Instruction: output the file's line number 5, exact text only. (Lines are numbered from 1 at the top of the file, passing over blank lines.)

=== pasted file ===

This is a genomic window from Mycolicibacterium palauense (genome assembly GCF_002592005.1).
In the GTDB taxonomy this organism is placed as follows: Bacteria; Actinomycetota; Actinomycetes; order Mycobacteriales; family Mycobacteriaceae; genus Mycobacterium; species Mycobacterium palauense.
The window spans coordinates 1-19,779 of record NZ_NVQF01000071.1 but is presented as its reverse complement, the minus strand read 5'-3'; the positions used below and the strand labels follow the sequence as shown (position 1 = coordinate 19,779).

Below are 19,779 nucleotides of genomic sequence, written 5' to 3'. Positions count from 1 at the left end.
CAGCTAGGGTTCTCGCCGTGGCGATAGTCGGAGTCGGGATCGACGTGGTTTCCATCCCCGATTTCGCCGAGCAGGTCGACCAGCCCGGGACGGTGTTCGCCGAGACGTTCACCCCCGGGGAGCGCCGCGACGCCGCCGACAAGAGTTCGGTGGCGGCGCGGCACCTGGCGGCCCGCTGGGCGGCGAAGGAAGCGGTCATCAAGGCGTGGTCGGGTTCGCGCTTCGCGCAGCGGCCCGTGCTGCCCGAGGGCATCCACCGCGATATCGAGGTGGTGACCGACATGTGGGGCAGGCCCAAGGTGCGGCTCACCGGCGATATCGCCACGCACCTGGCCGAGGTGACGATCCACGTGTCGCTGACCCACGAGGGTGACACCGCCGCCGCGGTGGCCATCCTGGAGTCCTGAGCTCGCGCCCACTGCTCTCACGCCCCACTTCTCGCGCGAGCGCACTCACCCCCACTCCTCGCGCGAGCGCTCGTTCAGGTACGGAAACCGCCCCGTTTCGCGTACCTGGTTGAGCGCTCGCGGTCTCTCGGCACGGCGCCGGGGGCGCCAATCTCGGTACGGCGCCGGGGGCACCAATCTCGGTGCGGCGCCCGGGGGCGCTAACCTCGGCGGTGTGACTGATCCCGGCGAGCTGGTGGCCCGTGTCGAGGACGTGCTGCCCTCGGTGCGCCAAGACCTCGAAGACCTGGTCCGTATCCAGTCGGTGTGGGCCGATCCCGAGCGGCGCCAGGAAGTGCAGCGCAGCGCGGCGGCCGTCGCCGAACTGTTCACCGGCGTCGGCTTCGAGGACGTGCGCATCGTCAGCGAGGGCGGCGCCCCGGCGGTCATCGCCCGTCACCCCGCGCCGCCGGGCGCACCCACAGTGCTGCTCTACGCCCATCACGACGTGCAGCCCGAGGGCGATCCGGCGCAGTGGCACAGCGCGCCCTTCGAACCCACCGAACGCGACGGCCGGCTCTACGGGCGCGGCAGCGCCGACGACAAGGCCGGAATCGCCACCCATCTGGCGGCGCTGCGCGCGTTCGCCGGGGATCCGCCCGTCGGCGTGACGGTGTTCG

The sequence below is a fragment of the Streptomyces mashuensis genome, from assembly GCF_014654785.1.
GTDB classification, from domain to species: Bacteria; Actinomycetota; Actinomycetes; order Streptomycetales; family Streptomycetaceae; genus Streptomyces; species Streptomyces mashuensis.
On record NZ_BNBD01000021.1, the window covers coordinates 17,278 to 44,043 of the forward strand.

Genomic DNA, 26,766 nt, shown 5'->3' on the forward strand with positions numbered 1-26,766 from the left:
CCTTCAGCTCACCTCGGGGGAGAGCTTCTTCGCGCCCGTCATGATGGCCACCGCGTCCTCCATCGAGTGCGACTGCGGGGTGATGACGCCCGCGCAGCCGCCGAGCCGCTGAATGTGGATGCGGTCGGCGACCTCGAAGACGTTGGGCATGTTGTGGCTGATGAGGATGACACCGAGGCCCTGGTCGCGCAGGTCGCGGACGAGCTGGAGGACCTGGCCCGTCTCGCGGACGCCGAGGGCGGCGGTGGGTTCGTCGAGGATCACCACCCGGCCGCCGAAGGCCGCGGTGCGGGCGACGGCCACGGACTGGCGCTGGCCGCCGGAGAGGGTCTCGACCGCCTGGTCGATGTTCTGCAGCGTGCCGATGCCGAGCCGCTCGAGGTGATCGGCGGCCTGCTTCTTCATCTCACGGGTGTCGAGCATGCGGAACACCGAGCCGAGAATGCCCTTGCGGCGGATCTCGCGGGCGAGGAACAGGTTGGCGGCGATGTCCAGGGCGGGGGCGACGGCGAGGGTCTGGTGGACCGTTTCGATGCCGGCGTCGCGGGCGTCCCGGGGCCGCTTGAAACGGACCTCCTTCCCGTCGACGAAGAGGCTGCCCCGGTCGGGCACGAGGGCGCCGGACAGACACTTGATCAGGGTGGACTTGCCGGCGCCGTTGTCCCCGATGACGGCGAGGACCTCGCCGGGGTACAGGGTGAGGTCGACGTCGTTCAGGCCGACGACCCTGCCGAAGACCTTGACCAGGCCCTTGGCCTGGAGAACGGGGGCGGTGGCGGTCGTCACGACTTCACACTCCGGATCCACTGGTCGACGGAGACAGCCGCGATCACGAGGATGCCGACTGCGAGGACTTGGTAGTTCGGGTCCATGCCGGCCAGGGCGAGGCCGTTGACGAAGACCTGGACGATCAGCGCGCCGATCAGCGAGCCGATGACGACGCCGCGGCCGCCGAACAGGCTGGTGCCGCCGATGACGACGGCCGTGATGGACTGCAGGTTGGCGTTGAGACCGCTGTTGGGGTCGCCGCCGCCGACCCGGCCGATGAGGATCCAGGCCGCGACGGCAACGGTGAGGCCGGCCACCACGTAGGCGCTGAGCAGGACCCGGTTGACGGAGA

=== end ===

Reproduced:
CAGCTAGGGTTCTCGCCGTGGCGATAGTCGGAGTCGGGATCGACGTGGTTTCCATCCCCGATTTCGCCGAGCAGGTCGACCAGCCCGGGACGGTGTTCGCCGAGACGTTCACCCCCGGGGAGCGCCGCGACGCCGCCGACAAGAGTTCGGTGGCGGCGCGGCACCTGGCGGCCCGCTGGGCGGCGAAGGAAGCGGTCATCAAGGCGTGGTCGGGTTCGCGCTTCGCGCAGCGGCCCGTGCTGCCCGAGGGCATCCACCGCGATATCGAGGTGGTGACCGACATGTGGGGCAGGCCCAAGGTGCGGCTCACCGGCGATATCGCCACGCACCTGGCCGAGGTGACGATCCACGTGTCGCTGACCCACGAGGGTGACACCGCCGCCGCGGTGGCCATCCTGGAGTCCTGAGCTCGCGCCCACTGCTCTCACGCCCCACTTCTCGCGCGAGCGCACTCACCCCCACTCCTCGCGCGAGCGCTCGTTCAGGTACGGAAACCGCCCCGTTTCGCGTACCTGGTTGAGCGCTCGCGGTCTCTCGGCACGGCGCCGGGGGCGCCAATCTCGGTACGGCGCCGGGGGCACCAATCTCGGTGCGGCGCCCGGGGGCGCTAACCTCGGCGGTGTGACTGATCCCGGCGAGCTGGTGGCCCGTGTCGAGGACGTGCTGCCCTCGGTGCGCCAAGACCTCGAAGACCTGGTCCGTATCCAGTCGGTGTGGGCCGATCCCGAGCGGCGCCAGGAAGTGCAGCGCAGCGCGGCGGCCGTCGCCGAACTGTTCACCGGCGTCGGCTTCGAGGACGTGCGCATCGTCAGCGAGGGCGGCGCCCCGGCGGTCATCGCCCGTCACCCCGCGCCGCCGGGCGCACCCACAGTGCTGCTCTACGCCCATCACGACGTGCAGCCCGAGGGCGATCCGGCGCAGTGGCACAGCGCGCCCTTCGAACCCACCGAACGCGACGGCCGGCTCTACGGGCGCGGCAGCGCCGACGACAAGGCCGGAATCGCCACCCATCTGGCGGCGCTGCGCGCGTTCGCCGGGGATCCGCCCGTCGGCGTGACGGTGTTCG